A small black coffee

How is light possible
for me, present on your shoulder,
the far flung fields of your eyes,
and in
a small black coffee?
Skein of light,
strange candle,
waterpainting of a soul,
is all
I must do
is drink?

– pH 22/4/17


19 an hour + 5 days on your feet
feeds the mortgage and
the 55 children you work for.
In your sleep, I listen as you
(…in French, then German)
defend your Masters thesis
in Fragrance Chemistry,
you were awarded 10 yrs past
while learning English
with your daughter who
(while you researched)
figure skated three nights weekly
and inherited your beautiful nose
for top notes and spirals.
Saturday, at 2:10 am, you wake,
cant sleep, so cook,
while a YouTube chef
simmers in the background.
For breakfast, you serve
butternut squash soup.
I’m thinking about leaving,
so you can sleep in,
afford to be corny,
sweet, and dreamy.
Your soup’s too good
for me.

School us

The boy learned more about the world from
his vinyl seat beside the sliding window
clapping about railroad crossings,
and potholes that Spring laid down
and once driving over a German Shepherd,
drinking from one — each time,
the window kept itself together,
brightly rattling on its yellow whistle song.


The trees of books,
like old, rheumatoid oaks,
the enumerated creeks of books
feeding down to them,
the crabs of books
on the floor coagulating
into tectonic plates of books.
And on the window ledge
mismatched flowerpots of books teetering
between these uninhabitable paradises,
and outside the window, the
world of children,
nearly fallen
out of bright yellow buses, their
backpacks bloated with books
under first,
then second drafts
of rain.

Ending Up

This evening I fell asleep
by the window. And woke,
unsure where I was, and for this reason,
afraid. I didn’t recognize
the red couch by the wall,
in the reflection. Or, the shadow
of the unused chair pushed
under the table. Two years ago,
I left. I took the things filling
this empty room.
I said to her today, I wanted
to go home, bury everything,
then wake into another life.
I told her she never loved me.
But I know she sees through that,
a man writing behind the glass, masking
his failure to go back in, and love.

Leaping Faith

The only thing that never came into being
was coincidence, you said. Significance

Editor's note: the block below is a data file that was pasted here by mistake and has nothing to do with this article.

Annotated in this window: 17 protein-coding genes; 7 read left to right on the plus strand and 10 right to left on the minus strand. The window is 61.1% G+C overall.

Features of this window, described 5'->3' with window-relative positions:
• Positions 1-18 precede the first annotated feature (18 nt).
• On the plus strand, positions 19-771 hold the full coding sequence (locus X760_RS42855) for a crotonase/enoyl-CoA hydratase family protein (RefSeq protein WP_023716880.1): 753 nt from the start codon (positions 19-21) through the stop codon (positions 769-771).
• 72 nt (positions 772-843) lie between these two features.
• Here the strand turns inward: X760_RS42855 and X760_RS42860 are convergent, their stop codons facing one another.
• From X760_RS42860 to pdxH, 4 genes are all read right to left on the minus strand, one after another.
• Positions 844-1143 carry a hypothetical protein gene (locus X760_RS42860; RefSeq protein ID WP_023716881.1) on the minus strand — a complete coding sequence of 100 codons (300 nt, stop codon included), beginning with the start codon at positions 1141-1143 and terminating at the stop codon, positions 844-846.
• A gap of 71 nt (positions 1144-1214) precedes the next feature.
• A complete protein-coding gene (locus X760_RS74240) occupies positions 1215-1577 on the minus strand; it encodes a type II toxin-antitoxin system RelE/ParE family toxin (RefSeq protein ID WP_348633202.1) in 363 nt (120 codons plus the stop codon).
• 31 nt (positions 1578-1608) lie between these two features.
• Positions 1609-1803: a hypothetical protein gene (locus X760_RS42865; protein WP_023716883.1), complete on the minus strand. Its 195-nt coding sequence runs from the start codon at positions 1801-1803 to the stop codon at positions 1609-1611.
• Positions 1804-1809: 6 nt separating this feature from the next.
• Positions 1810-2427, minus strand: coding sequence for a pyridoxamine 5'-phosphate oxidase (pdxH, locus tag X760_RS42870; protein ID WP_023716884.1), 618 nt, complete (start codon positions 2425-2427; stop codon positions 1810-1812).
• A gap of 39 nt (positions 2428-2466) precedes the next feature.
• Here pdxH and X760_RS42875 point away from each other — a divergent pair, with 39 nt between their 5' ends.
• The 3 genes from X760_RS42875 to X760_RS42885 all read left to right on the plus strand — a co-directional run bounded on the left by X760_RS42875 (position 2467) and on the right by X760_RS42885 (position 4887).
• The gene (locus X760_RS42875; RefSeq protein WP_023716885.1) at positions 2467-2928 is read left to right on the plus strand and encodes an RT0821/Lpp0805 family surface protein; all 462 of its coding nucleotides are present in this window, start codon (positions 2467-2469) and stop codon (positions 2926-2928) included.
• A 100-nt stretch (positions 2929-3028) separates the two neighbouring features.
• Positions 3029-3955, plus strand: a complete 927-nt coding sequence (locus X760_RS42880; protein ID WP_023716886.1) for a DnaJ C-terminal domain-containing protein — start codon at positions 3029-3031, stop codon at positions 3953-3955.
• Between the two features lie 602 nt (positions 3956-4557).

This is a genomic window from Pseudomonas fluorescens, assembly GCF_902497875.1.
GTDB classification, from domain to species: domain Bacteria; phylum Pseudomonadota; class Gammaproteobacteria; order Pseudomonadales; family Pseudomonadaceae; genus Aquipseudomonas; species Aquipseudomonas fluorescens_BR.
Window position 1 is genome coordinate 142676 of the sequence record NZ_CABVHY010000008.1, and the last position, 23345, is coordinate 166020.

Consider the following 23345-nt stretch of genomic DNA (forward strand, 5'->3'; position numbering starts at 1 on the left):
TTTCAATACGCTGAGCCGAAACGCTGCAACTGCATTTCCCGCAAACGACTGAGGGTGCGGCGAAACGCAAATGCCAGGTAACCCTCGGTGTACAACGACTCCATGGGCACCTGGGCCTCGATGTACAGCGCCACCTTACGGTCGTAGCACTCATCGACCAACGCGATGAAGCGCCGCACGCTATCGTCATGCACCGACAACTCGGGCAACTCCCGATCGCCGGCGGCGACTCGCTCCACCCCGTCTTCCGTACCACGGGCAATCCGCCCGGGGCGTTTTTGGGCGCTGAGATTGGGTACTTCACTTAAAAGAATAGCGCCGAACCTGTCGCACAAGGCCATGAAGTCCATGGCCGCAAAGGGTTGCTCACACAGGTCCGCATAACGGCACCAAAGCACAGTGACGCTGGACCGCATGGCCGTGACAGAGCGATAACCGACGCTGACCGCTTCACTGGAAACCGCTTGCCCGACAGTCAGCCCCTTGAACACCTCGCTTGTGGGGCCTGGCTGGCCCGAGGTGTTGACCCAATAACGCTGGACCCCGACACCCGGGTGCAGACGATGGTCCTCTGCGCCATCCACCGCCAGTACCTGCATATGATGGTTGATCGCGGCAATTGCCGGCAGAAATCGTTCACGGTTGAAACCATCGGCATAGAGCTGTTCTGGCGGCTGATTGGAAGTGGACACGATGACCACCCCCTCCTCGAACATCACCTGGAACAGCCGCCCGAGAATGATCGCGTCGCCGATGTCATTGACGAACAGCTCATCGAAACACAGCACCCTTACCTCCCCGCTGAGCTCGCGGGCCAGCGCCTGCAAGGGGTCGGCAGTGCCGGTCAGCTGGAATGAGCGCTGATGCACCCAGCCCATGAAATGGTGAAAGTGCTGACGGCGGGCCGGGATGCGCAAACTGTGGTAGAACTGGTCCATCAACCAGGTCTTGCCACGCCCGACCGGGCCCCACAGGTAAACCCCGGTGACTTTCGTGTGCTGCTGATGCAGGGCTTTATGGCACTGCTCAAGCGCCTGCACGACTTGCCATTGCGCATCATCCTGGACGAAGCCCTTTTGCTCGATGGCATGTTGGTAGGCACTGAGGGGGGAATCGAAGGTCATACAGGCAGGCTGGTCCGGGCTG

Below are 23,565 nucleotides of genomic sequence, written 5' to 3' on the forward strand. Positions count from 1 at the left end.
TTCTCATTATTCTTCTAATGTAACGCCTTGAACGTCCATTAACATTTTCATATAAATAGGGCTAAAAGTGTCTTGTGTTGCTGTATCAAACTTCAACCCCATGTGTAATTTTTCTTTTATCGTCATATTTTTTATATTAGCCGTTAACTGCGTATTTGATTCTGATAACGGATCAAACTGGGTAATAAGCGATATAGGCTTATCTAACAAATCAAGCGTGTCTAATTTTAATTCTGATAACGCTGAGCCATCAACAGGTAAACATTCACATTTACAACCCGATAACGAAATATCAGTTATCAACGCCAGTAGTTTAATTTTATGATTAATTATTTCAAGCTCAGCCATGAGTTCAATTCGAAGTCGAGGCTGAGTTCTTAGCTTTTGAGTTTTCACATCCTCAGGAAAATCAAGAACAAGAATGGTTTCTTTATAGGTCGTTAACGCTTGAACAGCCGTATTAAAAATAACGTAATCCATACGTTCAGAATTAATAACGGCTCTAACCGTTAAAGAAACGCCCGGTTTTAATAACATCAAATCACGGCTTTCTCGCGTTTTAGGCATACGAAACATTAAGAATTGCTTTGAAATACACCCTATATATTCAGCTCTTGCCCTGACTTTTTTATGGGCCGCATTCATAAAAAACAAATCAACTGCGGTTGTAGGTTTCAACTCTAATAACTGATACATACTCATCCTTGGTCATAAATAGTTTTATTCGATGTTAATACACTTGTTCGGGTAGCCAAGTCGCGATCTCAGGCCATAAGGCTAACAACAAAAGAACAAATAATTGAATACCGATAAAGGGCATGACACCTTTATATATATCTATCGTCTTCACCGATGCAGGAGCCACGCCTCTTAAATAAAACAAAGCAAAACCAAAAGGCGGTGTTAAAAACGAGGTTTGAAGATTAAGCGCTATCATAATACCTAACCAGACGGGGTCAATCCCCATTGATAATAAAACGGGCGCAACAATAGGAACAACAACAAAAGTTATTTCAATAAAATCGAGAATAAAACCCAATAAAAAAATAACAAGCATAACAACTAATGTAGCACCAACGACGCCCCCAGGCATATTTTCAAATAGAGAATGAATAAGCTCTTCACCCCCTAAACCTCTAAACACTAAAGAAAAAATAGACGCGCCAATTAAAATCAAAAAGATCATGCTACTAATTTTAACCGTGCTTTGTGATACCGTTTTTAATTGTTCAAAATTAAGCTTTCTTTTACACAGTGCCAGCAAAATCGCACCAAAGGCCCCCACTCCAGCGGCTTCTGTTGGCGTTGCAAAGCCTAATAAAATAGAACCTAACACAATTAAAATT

is in the arc of things. My blue sweater,
for instance, you saw on a discount rack in a dream
before you met me. Or,
the empty bridge on the Nith River,
which, by the way,
the deer I saw pulling itself up onto the bank
where I realized I had fallen
in love with you, it never
meant anything.

One in the Morning

I read one poet, then think of another,
And then from her, another.
You say you dislike poems
about poetry. I do, as well, but tell me,
how many poems about poetry
can you show me are about poetry?
Think about every author of the Old Testament,
stone mazes of words, their numinous millennias,
yet forbidden to annunciate or to spell out,
for the faithless eyes,
the full name of their beloved.
Now, think about the plague of crickets
outside the window, and I, turning from
the moth-glow of the computer on the table,
enter the unlit yard to listen as they
line up their utterances on the strands of reeds,
fanned out along the creases of the river,
so that I may hear your name mentioned
by darkness.

– 18/5/17 Ancaster, ON, Canada


And I see the river through the window,
as if the window were the river.
“Your metaphor,” you remark, “confuses me.”
It does not confuse you.
You know, inside the window,
instinct stirs, reeling, changing
course, pulling back itself.
Engulfing it, you
confuse the river.

The Loneliness of Water

It lives in its head.
Naked mind that thinks in driftwood,
dreams fish inside its skull of sand.
It cannot make up its mind,
dissolving, dissolved, dissolves,
floating, sinking,
engulfing, revealing,
returning, departing.
It needs all the time in the world,
it says, to make up its mind.
Birds look down,
but keep their distance.
Reflections of you and me
skip across its tongue’s
rolling Rs, calling out to us again,
once more its pebbly lips
mistaking us for rain,
and by the time
it catches up,
our feet are fossils
strewn in the sand.


of course,
there is love,
that great big
out of the blue
the all
of me
for you.
that’s next,
the two
in the night,
the all
for nothing.
So, then,
there’s this nothing
that you have to love
because you know
nothing lasts
and after that, naturally,

– ph 16/5/17